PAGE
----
The Yellow Handkerchief Reviews
William Hurt delivers another remarkable performance as Brett. Like few other actors, Hurt is able to capture the depth of a damaged soul, a man devastated by his luck and driven to despise his own role in the movie of his life. His scenes with Maria Bello are heart-warming, and he even makes Kristen Stewart look like a real actress. With Hurt by her side, Stewart abandons all her acting crutches -- clutching her hair, contorting her face into a semblance of human emotion, deadpan reactions that say nothing about her character. Hurt does more than make Stewart an actress; in her scenes with him, he makes her an interesting human being. I've seen many of Stewart's films, and this is the only one in which she is bearable.
Director Udayan Prasad does a good job of visually capturing regret. A bare foot, someone walking by - a multitude of quotidian event can spark a reverie of regret, and Prasad turns a lazy narrative technique into a visual representation of Brett's inner life.
The plot, however, is disappointing. Martine and Gordy don't have compelling backstories, and we are given no clue as to why Brett's story has such an emotion impact on them. When we finally discover the reason for Brett's incarceration, the event is a let-down compared to the build-up, and there isn't any evidence to convince the audience that Brett has learned anything during his time in prison; in fact, the film reinforces the fact that people don't change, and thus it's hard to root for Brett, even though Hurt's performance makes it difficult not to care for him at least a little bit.
Overall, I don't see why William Hurt can't play Edward or Jacob or both; at least the leading lady wouldn't be so insufferable.
Good movie. Kinda of a slow story but develops really well if you have the patience. The film's perspective is about tolerance, acceptance of things as they are, and forgiveness for loved ones and above all for ones self. A very good performance from William Hurt and everyone in this film. If you like road movies this is one to see, very deep.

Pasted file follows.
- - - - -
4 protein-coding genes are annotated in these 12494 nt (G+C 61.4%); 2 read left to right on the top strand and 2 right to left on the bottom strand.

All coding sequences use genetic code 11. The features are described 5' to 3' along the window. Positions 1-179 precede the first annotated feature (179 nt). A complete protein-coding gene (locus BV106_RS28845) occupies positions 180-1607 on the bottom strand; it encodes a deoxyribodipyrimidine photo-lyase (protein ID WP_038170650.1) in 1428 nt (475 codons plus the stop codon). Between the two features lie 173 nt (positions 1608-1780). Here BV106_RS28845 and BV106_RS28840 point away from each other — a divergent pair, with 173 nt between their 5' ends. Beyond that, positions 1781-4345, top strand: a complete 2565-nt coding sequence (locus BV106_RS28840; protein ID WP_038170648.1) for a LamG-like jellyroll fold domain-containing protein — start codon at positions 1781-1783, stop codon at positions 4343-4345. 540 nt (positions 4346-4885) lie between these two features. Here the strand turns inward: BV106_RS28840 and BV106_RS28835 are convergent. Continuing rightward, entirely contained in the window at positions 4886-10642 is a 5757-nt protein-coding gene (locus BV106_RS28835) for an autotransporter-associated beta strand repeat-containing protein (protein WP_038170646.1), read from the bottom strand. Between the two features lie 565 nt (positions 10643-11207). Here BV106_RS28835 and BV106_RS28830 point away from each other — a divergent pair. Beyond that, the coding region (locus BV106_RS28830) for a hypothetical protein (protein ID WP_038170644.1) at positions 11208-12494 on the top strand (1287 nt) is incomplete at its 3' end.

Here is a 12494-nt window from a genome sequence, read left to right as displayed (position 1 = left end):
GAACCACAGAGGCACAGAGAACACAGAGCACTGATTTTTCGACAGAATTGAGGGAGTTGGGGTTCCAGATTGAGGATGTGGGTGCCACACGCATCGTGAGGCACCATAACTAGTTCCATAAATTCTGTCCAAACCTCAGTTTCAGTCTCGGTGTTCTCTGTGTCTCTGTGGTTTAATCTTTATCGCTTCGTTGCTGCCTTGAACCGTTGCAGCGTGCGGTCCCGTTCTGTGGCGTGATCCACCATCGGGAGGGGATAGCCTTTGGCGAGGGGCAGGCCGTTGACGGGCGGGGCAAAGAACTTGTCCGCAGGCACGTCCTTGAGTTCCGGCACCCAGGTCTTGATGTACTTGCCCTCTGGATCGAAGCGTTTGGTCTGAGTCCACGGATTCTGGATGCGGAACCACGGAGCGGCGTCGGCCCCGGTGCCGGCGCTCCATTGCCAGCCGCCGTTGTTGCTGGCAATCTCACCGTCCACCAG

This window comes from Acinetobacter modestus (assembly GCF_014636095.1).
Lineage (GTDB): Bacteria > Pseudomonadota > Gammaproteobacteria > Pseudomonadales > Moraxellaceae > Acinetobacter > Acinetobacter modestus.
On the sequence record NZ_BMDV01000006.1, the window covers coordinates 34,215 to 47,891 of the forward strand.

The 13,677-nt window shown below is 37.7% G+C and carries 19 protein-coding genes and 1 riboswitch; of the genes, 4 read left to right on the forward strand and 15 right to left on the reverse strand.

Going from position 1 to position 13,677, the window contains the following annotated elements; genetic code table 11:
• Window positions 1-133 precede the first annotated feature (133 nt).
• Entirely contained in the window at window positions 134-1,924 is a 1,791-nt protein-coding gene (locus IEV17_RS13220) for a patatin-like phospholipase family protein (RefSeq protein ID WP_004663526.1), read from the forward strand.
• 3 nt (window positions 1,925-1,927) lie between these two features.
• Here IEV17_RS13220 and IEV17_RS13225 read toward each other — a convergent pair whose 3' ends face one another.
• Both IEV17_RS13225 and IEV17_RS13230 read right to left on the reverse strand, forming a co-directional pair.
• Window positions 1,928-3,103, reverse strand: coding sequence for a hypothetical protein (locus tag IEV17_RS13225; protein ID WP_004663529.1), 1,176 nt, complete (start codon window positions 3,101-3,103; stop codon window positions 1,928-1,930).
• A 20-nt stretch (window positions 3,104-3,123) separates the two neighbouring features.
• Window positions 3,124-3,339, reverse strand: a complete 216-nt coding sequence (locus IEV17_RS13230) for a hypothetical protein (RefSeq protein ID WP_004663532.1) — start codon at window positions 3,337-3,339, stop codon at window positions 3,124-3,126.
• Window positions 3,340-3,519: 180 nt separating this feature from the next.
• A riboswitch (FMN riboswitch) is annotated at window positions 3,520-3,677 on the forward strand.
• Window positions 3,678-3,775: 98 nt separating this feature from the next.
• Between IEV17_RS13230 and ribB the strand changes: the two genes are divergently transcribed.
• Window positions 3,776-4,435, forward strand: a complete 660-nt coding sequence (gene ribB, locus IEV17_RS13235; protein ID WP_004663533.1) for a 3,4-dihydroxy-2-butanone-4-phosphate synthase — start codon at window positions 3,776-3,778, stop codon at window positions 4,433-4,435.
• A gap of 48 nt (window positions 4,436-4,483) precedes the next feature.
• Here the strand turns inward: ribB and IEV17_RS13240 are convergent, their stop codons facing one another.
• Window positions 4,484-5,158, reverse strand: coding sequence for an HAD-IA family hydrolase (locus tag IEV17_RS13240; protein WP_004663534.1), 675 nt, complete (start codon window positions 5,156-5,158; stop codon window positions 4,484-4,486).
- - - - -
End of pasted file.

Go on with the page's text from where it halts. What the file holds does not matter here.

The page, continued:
One lazy afternoon in a backwater Louisiana town, Martine takes a leap into an unfamiliar convertible. The driver, Gordy, an awkward young itinerant who eyed her in the diner earlier, isn't displeased to find this pretty sylph in his front seat. Soon they meet Brett, a laconic, humble man just released from prison. Martine isn't keen on going solo with Gordy, and now it's raining cats and dogs, so she invites Brett along, and the unlikely trio sets out, each person unsure of the destination. What ensues is a journey through the lush green byways of rural Louisiana and into the depths of these characters' souls.
Wallpaper seems to be an apt descriptor for this film though. It's kinda nice to look at - KStew is very pretty with her balletic movements and rust-red hair pulled off her face - but it's ultimately just background - too many flashbacks detailing Brett and May's melodramatically tumultuous relationship and the disappointing reason for Brett's incarceration.
Eddie Redmayne is the only highlight as the mildly retarded or extremely subversive Gordy.
Director: Udayan Prasad
Summary: Recently released from jail, convict Brett Hanson (William Hurt) grows close to a young couple, Martine (Kristen Stewart) and Gordy (Eddie Redmayne), while journeying back home to his wife, May (Maria Bello). Set in Louisiana, this romantic road trip drama explores the loneliness everyone carries.
My Thoughts: "This is a character driven story. The acting was really good in this film, and its important that it was because this story depended on it. Maria Bello was great as May who's had a tough life. Kristen Stewart also puts in a great performance as Martine, a girl who is just looking for someone to take care of her and for someone to notice her. Eddie Redmayne was brilliant as Gordy, the nerdy outspoken bright teenager. But it is William Hurt that stands out in this film. He was superb as Brett the quiet tortured soul who just got out of a six yr. stint in prison. The love story in this film is bittersweet. Brett thinks by giving May a way out of the marriage, is saving her from him. He thinks if he wasn't in the picture he couldn't cause her pain. But breaking away from her wasn't so easy for him. During the film you are shown flashbacks of their life together as he tells their story. He realizes he gave up on the only person he has ever, and will ever love. So even through all the years that have passed, he still finds himself longing for that intense love that they shared. Its a tortured kind of love. It's also a story about three lonely individuals looking to belong and for acceptance. Great film if you can handle the slowness of the film. I love road trip films, and a good love story. So this was just my kind of film."
To its credit, "The Yellow Handkerchief" takes its time in telling its subtly crafted story of characters lost both literally and figuratively in a changed landscape due to Hurricane Katrina, allowing us to get to know them as the movie builds slowly to its neat emotional payoff. Along the way, there is local flavor interspersed with thoughts on forgiveness. That's not to mention the lived in performance from William Hurt, along with the usual exemplary work from Maria Bello.